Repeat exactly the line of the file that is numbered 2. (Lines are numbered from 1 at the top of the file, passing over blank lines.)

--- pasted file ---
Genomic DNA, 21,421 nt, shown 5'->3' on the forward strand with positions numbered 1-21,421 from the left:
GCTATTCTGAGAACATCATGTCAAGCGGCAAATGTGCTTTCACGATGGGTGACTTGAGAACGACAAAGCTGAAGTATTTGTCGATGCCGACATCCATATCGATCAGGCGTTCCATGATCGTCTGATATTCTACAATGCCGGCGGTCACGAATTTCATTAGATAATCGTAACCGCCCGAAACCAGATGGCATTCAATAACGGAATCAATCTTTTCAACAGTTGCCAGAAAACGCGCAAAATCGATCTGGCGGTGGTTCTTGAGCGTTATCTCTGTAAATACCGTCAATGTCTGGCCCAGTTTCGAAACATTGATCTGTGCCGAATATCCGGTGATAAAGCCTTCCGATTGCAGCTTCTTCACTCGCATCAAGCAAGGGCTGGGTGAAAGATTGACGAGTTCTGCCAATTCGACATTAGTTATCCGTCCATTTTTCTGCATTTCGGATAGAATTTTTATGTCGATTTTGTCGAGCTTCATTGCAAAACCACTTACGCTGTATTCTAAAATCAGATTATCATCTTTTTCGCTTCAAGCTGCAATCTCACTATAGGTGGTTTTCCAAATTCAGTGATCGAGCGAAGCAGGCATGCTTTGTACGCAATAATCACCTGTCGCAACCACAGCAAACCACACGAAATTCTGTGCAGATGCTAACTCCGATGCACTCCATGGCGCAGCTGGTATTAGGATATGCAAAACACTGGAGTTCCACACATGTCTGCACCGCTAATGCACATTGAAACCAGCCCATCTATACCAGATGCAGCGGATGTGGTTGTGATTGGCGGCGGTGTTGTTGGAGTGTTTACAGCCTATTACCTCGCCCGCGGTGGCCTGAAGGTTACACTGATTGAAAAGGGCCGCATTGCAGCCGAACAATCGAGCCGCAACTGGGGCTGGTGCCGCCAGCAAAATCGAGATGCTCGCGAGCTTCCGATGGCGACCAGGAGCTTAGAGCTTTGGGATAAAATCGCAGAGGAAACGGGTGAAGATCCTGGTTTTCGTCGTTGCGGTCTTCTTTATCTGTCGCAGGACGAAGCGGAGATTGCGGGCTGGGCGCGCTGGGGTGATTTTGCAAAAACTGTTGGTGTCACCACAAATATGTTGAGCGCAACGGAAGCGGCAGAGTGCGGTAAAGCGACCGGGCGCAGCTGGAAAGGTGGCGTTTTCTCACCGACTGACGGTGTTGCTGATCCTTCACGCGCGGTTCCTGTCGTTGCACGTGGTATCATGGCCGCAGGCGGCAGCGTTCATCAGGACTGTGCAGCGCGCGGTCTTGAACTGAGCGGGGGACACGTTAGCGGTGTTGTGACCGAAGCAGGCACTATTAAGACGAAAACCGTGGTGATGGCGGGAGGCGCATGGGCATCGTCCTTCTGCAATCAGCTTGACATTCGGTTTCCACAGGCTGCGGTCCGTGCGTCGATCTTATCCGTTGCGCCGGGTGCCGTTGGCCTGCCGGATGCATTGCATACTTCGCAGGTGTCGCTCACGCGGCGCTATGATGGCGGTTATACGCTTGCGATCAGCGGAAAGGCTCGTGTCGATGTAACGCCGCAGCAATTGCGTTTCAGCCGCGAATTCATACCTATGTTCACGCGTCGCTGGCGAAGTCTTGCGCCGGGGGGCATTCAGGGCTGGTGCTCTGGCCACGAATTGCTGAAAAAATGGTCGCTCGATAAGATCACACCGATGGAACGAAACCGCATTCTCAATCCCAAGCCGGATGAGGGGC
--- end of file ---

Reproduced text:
GCTATTCTGAGAACATCATGTCAAGCGGCAAATGTGCTTTCACGATGGGTGACTTGAGAACGACAAAGCTGAAGTATTTGTCGATGCCGACATCCATATCGATCAGGCGTTCCATGATCGTCTGATATTCTACAATGCCGGCGGTCACGAATTTCATTAGATAATCGTAACCGCCCGAAACCAGATGGCATTCAATAACGGAATCAATCTTTTCAACAGTTGCCAGAAAACGCGCAAAATCGATCTGGCGGTGGTTCTTGAGCGTTATCTCTGTAAATACCGTCAATGTCTGGCCCAGTTTCGAAACATTGATCTGTGCCGAATATCCGGTGATAAAGCCTTCCGATTGCAGCTTCTTCACTCGCATCAAGCAAGGGCTGGGTGAAAGATTGACGAGTTCTGCCAATTCGACATTAGTTATCCGTCCATTTTTCTGCATTTCGGATAGAATTTTTATGTCGATTTTGTCGAGCTTCATTGCAAAACCACTTACGCTGTATTCTAAAATCAGATTATCATCTTTTTCGCTTCAAGCTGCAATCTCACTATAGGTGGTTTTCCAAATTCAGTGATCGAGCGAAGCAGGCATGCTTTGTACGCAATAATCACCTGTCGCAACCACAGCAAACCACACGAAATTCTGTGCAGATGCTAACTCCGATGCACTCCATGGCGCAGCTGGTATTAGGATATGCAAAACACTGGAGTTCCACACATGTCTGCACCGCTAATGCACATTGAAACCAGCCCATCTATACCAGATGCAGCGGATGTGGTTGTGATTGGCGGCGGTGTTGTTGGAGTGTTTACAGCCTATTACCTCGCCCGCGGTGGCCTGAAGGTTACACTGATTGAAAAGGGCCGCATTGCAGCCGAACAATCGAGCCGCAACTGGGGCTGGTGCCGCCAGCAAAATCGAGATGCTCGCGAGCTTCCGATGGCGACCAGGAGCTTAGAGCTTTGGGATAAAATCGCAGAGGAAACGGGTGAAGATCCTGGTTTTCGTCGTTGCGGTCTTCTTTATCTGTCGCAGGACGAAGCGGAGATTGCGGGCTGGGCGCGCTGGGGTGATTTTGCAAAAACTGTTGGTGTCACCACAAATATGTTGAGCGCAACGGAAGCGGCAGAGTGCGGTAAAGCGACCGGGCGCAGCTGGAAAGGTGGCGTTTTCTCACCGACTGACGGTGTTGCTGATCCTTCACGCGCGGTTCCTGTCGTTGCACGTGGTATCATGGCCGCAGGCGGCAGCGTTCATCAGGACTGTGCAGCGCGCGGTCTTGAACTGAGCGGGGGACACGTTAGCGGTGTTGTGACCGAAGCAGGCACTATTAAGACGAAAACCGTGGTGATGGCGGGAGGCGCATGGGCATCGTCCTTCTGCAATCAGCTTGACATTCGGTTTCCACAGGCTGCGGTCCGTGCGTCGATCTTATCCGTTGCGCCGGGTGCCGTTGGCCTGCCGGATGCATTGCATACTTCGCAGGTGTCGCTCACGCGGCGCTATGATGGCGGTTATACGCTTGCGATCAGCGGAAAGGCTCGTGTCGATGTAACGCCGCAGCAATTGCGTTTCAGCCGCGAATTCATACCTATGTTCACGCGTCGCTGGCGAAGTCTTGCGCCGGGGGGCATTCAGGGCTGGTGCTCTGGCCACGAATTGCTGAAAAAATGGTCGCTCGATAAGATCACACCGATGGAACGAAACCGCATTCTCAATCCCAAGCCGGATGAGGGGC